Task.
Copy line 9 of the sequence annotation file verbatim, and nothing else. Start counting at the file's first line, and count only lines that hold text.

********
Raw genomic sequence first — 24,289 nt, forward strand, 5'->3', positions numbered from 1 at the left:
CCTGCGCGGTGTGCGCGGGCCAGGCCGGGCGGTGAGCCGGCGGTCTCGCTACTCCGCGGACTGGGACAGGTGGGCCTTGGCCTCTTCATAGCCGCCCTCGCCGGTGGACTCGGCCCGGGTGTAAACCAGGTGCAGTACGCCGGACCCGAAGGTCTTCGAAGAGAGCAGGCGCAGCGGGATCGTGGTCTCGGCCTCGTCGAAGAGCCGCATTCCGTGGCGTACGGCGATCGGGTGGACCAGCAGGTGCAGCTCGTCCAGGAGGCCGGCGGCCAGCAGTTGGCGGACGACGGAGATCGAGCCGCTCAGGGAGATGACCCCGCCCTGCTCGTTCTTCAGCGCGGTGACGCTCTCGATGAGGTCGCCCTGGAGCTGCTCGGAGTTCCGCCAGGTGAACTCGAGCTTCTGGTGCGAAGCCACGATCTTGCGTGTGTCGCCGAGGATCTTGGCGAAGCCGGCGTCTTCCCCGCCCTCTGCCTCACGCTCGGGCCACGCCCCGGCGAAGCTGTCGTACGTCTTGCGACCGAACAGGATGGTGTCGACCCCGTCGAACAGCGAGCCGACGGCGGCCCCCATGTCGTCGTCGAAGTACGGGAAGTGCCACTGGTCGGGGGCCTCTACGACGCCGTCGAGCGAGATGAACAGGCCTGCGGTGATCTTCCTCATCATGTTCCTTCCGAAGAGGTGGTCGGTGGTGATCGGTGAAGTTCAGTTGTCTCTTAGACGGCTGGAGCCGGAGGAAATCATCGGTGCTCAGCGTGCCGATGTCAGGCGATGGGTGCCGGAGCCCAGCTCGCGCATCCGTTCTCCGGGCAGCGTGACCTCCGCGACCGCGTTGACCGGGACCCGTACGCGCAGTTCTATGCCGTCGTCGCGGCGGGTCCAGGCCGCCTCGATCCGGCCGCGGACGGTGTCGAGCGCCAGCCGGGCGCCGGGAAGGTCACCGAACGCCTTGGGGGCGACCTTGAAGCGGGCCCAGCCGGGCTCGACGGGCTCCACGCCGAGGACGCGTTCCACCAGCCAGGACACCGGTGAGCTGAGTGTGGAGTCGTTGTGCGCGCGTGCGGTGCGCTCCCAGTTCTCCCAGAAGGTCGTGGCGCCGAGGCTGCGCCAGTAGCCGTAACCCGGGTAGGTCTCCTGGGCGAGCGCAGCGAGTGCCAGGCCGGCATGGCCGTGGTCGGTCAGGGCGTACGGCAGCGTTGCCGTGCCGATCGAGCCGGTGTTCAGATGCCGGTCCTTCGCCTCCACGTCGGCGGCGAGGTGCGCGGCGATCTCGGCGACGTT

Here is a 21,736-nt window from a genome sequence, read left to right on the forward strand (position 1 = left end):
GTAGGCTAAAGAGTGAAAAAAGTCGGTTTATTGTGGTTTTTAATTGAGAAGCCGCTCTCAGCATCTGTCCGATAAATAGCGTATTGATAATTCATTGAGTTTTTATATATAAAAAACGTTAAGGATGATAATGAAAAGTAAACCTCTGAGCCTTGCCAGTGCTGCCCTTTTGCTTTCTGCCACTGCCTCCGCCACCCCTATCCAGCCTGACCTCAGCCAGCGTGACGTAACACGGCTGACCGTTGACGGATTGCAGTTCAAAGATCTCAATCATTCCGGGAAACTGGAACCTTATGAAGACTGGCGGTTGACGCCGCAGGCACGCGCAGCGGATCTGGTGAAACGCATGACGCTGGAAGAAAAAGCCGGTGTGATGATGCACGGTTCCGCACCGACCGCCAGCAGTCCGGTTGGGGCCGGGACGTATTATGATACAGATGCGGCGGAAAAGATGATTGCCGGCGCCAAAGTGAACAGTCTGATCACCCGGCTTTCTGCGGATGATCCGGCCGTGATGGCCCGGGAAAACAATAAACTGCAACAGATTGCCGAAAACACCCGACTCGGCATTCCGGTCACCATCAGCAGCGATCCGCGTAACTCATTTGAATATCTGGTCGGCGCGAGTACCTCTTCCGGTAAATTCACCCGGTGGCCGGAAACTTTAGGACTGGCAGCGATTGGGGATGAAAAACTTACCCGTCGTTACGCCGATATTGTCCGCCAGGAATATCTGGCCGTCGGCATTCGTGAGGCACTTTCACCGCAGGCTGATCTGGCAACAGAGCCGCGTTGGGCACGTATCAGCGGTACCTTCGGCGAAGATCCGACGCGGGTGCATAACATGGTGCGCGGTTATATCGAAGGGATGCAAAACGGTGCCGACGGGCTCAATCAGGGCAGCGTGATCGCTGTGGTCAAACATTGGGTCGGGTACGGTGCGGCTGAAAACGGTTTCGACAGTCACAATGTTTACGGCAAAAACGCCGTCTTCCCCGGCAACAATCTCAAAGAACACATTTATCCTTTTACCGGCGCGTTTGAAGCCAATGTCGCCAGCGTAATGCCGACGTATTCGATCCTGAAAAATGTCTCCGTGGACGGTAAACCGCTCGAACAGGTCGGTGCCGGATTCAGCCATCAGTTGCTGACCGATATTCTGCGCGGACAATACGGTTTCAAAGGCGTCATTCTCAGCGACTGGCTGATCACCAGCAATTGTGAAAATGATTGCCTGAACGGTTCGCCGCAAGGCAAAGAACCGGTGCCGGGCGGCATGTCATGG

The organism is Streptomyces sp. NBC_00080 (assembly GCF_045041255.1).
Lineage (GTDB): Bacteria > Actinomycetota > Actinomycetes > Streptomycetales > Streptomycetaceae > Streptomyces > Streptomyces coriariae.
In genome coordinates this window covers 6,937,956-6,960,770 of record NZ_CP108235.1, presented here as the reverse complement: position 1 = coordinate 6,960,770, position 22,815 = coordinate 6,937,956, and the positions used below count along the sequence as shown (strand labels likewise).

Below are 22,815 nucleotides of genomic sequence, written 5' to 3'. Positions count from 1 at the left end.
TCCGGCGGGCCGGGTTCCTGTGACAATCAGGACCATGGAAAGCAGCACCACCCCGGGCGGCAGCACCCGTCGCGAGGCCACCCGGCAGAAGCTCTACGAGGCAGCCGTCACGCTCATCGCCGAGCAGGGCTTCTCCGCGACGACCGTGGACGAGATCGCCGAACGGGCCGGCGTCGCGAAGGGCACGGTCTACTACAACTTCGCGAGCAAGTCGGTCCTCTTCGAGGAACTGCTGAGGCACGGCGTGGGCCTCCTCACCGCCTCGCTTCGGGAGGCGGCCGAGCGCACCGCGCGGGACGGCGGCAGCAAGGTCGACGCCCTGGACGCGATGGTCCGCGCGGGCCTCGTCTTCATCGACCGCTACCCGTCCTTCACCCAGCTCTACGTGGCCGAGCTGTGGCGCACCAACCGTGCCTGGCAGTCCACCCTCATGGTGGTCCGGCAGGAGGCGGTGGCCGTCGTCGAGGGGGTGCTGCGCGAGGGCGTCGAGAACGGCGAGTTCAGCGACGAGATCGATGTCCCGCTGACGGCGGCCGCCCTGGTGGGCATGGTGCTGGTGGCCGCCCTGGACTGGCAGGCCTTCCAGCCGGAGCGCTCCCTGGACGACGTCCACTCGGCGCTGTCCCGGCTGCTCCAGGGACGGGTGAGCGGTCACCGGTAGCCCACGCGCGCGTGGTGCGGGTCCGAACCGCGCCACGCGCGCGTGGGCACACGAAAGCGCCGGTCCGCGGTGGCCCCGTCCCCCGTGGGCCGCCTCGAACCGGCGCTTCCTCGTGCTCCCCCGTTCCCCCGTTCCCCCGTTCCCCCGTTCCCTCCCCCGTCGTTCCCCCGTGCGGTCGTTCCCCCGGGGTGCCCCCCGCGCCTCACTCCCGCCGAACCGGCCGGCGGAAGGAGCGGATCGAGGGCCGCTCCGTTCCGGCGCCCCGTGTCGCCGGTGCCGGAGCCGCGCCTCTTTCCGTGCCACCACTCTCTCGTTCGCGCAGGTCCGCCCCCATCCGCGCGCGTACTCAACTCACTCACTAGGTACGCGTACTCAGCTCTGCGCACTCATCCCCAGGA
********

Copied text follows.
TCCGGCGGGCCGGGTTCCTGTGACAATCAGGACCATGGAAAGCAGCACCACCCCGGGCGGCAGCACCCGTCGCGAGGCCACCCGGCAGAAGCTCTACGAGGCAGCCGTCACGCTCATCGCCGAGCAGGGCTTCTCCGCGACGACCGTGGACGAGATCGCCGAACGGGCCGGCGTCGCGAAGGGCACGGTCTACTACAACTTCGCGAGCAAGTCGGTCCTCTTCGAGGAACTGCTGAGGCACGGCGTGGGCCTCCTCACCGCCTCGCTTCGGGAGGCGGCCGAGCGCACCGCGCGGGACGGCGGCAGCAAGGTCGACGCCCTGGACGCGATGGTCCGCGCGGGCCTCGTCTTCATCGACCGCTACCCGTCCTTCACCCAGCTCTACGTGGCCGAGCTGTGGCGCACCAACCGTGCCTGGCAGTCCACCCTCATGGTGGTCCGGCAGGAGGCGGTGGCCGTCGTCGAGGGGGTGCTGCGCGAGGGCGTCGAGAACGGCGAGTTCAGCGACGAGATCGATGTCCCGCTGACGGCGGCCGCCCTGGTGGGCATGGTGCTGGTGGCCGCCCTGGACTGGCAGGCCTTCCAGCCGGAGCGCTCCCTGGACGACGTCCACTCGGCGCTGTCCCGGCTGCTCCAGGGACGGGTGAGCGGTCACCGGTAGCCCACGCGCGCGTGGTGCGGGTCCGAACCGCGCCACGCGCGCGTGGGCACACGAAAGCGCCGGTCCGCGGTGGCCCCGTCCCCCGTGGGCCGCCTCGAACCGGCGCTTCCTCGTGCTCCCCCGTTCCCCCGTTCCCCCGTTCCCCCGTTCCCTCCCCCGTCGTTCCCCCGTGCGGTCGTTCCCCCGGGGTGCCCCCCGCGCCTCACTCCCGCCGAACCGGCCGGCGGAAGGAGCGGATCGAGGGCCGCTCCGTTCCGGCGCCCCGTGTCGCCGGTGCCGGAGCCGCGCCTCTTTCCGTGCCACCACTCTCTCGTTCGCGCAGGTCCGCCCCCATCCGCGCGCGTACTCAACTCACTCACTAGGTACGCGTACTCAGCTCTGCGCACTCATCCCCAGGA